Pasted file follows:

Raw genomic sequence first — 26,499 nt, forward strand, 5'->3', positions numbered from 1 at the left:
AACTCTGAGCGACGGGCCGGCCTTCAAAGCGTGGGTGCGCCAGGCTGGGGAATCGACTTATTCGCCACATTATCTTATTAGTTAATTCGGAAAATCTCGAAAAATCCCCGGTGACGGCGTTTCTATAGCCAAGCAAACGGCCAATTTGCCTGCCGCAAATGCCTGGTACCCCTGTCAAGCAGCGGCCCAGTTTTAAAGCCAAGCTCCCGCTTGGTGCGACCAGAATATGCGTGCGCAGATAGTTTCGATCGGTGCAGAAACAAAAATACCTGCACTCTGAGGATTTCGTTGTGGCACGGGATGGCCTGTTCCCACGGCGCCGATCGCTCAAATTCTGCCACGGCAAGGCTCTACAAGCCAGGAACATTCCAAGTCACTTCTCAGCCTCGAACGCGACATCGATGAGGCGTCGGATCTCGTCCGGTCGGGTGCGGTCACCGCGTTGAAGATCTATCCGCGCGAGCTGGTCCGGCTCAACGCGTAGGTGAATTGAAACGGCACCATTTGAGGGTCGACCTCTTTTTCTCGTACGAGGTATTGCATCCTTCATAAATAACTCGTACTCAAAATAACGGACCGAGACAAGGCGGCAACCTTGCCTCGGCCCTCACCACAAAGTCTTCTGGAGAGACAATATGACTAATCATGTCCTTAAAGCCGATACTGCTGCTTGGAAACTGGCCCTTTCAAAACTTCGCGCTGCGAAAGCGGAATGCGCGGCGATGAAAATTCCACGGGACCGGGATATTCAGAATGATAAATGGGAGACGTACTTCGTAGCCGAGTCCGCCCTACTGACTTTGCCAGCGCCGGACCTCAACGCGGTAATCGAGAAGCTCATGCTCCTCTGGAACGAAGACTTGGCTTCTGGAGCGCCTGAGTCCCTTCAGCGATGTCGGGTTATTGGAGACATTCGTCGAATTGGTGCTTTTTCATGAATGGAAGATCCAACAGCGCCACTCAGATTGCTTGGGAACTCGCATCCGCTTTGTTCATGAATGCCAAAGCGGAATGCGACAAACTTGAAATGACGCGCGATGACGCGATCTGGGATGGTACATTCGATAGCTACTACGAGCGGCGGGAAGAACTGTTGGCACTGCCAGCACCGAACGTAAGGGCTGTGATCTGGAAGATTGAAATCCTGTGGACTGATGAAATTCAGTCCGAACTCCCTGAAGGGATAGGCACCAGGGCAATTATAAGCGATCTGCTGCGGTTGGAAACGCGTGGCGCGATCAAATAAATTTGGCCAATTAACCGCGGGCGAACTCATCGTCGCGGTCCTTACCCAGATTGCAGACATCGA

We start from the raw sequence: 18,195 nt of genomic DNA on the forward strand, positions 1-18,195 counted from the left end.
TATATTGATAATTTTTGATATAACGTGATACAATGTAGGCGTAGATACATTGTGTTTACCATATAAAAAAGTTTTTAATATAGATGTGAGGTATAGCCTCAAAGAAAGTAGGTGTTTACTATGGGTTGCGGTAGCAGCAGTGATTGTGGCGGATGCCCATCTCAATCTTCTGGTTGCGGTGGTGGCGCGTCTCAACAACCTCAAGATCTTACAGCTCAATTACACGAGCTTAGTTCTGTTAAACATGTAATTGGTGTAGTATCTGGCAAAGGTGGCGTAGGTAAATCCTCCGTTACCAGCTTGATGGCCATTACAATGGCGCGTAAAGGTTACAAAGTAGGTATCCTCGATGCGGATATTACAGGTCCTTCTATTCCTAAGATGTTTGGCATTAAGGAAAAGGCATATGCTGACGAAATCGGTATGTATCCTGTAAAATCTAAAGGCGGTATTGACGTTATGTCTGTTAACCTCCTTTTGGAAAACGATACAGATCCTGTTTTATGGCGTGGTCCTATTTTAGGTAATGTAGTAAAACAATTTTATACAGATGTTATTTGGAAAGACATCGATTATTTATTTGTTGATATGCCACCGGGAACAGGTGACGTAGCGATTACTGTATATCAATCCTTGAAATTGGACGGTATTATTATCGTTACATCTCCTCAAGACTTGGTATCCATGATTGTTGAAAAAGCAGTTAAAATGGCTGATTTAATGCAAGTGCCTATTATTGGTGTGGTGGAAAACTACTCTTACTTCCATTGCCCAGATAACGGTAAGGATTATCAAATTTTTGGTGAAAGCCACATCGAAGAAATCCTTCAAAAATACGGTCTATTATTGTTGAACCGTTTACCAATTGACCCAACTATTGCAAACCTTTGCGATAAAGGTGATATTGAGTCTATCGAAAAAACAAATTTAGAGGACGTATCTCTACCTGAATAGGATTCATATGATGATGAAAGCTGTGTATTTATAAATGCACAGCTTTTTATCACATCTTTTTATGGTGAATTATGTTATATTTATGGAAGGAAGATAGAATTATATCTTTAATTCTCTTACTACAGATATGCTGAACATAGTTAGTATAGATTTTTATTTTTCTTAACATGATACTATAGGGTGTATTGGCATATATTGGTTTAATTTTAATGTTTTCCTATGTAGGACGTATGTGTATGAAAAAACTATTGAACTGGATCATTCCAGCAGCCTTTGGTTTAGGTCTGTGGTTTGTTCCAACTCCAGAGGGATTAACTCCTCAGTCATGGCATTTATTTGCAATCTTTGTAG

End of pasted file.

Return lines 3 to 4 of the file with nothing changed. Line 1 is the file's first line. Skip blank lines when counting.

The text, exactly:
We start from the raw sequence: 18,195 nt of genomic DNA on the forward strand, positions 1-18,195 counted from the left end.
TATATTGATAATTTTTGATATAACGTGATACAATGTAGGCGTAGATACATTGTGTTTACCATATAAAAAAGTTTTTAATATAGATGTGAGGTATAGCCTCAAAGAAAGTAGGTGTTTACTATGGGTTGCGGTAGCAGCAGTGATTGTGGCGGATGCCCATCTCAATCTTCTGGTTGCGGTGGTGGCGCGTCTCAACAACCTCAAGATCTTACAGCTCAATTACACGAGCTTAGTTCTGTTAAACATGTAATTGGTGTAGTATCTGGCAAAGGTGGCGTAGGTAAATCCTCCGTTACCAGCTTGATGGCCATTACAATGGCGCGTAAAGGTTACAAAGTAGGTATCCTCGATGCGGATATTACAGGTCCTTCTATTCCTAAGATGTTTGGCATTAAGGAAAAGGCATATGCTGACGAAATCGGTATGTATCCTGTAAAATCTAAAGGCGGTATTGACGTTATGTCTGTTAACCTCCTTTTGGAAAACGATACAGATCCTGTTTTATGGCGTGGTCCTATTTTAGGTAATGTAGTAAAACAATTTTATACAGATGTTATTTGGAAAGACATCGATTATTTATTTGTTGATATGCCACCGGGAACAGGTGACGTAGCGATTACTGTATATCAATCCTTGAAATTGGACGGTATTATTATCGTTACATCTCCTCAAGACTTGGTATCCATGATTGTTGAAAAAGCAGTTAAAATGGCTGATTTAATGCAAGTGCCTATTATTGGTGTGGTGGAAAACTACTCTTACTTCCATTGCCCAGATAACGGTAAGGATTATCAAATTTTTGGTGAAAGCCACATCGAAGAAATCCTTCAAAAATACGGTCTATTATTGTTGAACCGTTTACCAATTGACCCAACTATTGCAAACCTTTGCGATAAAGGTGATATTGAGTCTATCGAAAAAACAAATTTAGAGGACGTATCTCTACCTGAATAGGATTCATATGATGATGAAAGCTGTGTATTTATAAATGCACAGCTTTTTATCACATCTTTTTATGGTGAATTATGTTATATTTATGGAAGGAAGATAGAATTATATCTTTAATTCTCTTACTACAGATATGCTGAACATAGTTAGTATAGATTTTTATTTTTCTTAACATGATACTATAGGGTGTATTGGCATATATTGGTTTAATTTTAATGTTTTCCTATGTAGGACGTATGTGTATGAAAAAACTATTGAACTGGATCATTCCAGCAGCCTTTGGTTTAGGTCTGTGGTTTGTTCCAACTCCAGAGGGATTAACTCCTCAGTCATGGCATTTATTTGCAATCTTTGTAG